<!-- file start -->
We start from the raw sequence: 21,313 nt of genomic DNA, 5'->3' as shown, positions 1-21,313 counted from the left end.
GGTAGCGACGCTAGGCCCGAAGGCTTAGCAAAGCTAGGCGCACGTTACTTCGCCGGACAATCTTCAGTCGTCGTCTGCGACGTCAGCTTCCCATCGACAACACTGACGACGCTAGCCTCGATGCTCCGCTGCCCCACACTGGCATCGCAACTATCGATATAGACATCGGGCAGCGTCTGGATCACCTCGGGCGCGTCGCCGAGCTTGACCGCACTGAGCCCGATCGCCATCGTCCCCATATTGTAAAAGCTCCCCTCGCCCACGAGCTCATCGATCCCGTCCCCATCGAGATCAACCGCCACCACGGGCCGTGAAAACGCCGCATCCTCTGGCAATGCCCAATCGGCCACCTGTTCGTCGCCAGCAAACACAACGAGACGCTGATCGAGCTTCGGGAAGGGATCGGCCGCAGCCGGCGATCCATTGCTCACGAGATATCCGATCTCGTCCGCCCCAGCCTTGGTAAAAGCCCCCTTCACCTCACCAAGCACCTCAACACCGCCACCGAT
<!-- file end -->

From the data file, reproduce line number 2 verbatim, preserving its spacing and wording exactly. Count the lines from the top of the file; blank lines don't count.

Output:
GGTAGCGACGCTAGGCCCGAAGGCTTAGCAAAGCTAGGCGCACGTTACTTCGCCGGACAATCTTCAGTCGTCGTCTGCGACGTCAGCTTCCCATCGACAACACTGACGACGCTAGCCTCGATGCTCCGCTGCCCCACACTGGCATCGCAACTATCGATATAGACATCGGGCAGCGTCTGGATCACCTCGGGCGCGTCGCCGAGCTTGACCGCACTGAGCCCGATCGCCATCGTCCCCATATTGTAAAAGCTCCCCTCGCCCACGAGCTCATCGATCCCGTCCCCATCGAGATCAACCGCCACCACGGGCCGTGAAAACGCCGCATCCTCTGGCAATGCCCAATCGGCCACCTGTTCGTCGCCAGCAAACACAACGAGACGCTGATCGAGCTTCGGGAAGGGATCGGCCGCAGCCGGCGATCCATTGCTCACGAGATATCCGATCTCGTCCGCCCCAGCCTTGGTAAAAGCCCCCTTCACCTCACCAAGCACCTCAACACCGCCACCGAT